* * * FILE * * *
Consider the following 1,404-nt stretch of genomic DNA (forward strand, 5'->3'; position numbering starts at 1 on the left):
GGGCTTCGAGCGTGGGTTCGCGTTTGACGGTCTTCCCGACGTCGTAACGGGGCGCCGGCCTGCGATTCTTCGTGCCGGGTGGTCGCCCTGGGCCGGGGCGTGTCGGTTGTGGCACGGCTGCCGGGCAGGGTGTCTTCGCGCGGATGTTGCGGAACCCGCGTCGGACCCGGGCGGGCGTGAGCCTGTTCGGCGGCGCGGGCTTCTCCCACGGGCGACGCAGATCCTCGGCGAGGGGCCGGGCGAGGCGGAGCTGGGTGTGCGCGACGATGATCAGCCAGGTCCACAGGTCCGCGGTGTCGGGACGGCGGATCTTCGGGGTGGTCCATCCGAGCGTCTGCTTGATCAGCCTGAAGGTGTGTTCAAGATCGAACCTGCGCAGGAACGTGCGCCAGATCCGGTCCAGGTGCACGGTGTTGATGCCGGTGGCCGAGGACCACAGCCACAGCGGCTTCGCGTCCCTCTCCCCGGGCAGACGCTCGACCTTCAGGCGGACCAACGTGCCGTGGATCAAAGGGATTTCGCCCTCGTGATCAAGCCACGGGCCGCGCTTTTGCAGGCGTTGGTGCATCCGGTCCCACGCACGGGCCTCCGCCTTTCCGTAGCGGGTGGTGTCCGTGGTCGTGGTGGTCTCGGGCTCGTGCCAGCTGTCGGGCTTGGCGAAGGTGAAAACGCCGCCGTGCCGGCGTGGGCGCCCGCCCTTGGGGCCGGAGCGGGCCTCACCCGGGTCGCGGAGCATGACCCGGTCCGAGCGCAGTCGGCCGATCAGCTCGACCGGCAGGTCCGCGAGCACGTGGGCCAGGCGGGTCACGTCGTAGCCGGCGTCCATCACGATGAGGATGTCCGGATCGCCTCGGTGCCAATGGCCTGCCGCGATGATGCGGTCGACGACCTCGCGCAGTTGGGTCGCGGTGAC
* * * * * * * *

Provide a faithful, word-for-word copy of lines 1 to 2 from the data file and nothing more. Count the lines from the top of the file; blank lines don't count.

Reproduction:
Consider the following 1,404-nt stretch of genomic DNA (forward strand, 5'->3'; position numbering starts at 1 on the left):
GGGCTTCGAGCGTGGGTTCGCGTTTGACGGTCTTCCCGACGTCGTAACGGGGCGCCGGCCTGCGATTCTTCGTGCCGGGTGGTCGCCCTGGGCCGGGGCGTGTCGGTTGTGGCACGGCTGCCGGGCAGGGTGTCTTCGCGCGGATGTTGCGGAACCCGCGTCGGACCCGGGCGGGCGTGAGCCTGTTCGGCGGCGCGGGCTTCTCCCACGGGCGACGCAGATCCTCGGCGAGGGGCCGGGCGAGGCGGAGCTGGGTGTGCGCGACGATGATCAGCCAGGTCCACAGGTCCGCGGTGTCGGGACGGCGGATCTTCGGGGTGGTCCATCCGAGCGTCTGCTTGATCAGCCTGAAGGTGTGTTCAAGATCGAACCTGCGCAGGAACGTGCGCCAGATCCGGTCCAGGTGCACGGTGTTGATGCCGGTGGCCGAGGACCACAGCCACAGCGGCTTCGCGTCCCTCTCCCCGGGCAGACGCTCGACCTTCAGGCGGACCAACGTGCCGTGGATCAAAGGGATTTCGCCCTCGTGATCAAGCCACGGGCCGCGCTTTTGCAGGCGTTGGTGCATCCGGTCCCACGCACGGGCCTCCGCCTTTCCGTAGCGGGTGGTGTCCGTGGTCGTGGTGGTCTCGGGCTCGTGCCAGCTGTCGGGCTTGGCGAAGGTGAAAACGCCGCCGTGCCGGCGTGGGCGCCCGCCCTTGGGGCCGGAGCGGGCCTCACCCGGGTCGCGGAGCATGACCCGGTCCGAGCGCAGTCGGCCGATCAGCTCGACCGGCAGGTCCGCGAGCACGTGGGCCAGGCGGGTCACGTCGTAGCCGGCGTCCATCACGATGAGGATGTCCGGATCGCCTCGGTGCCAATGGCCTGCCGCGATGATGCGGTCGACGACCTCGCGCAGTTGGGTCGCGGTGAC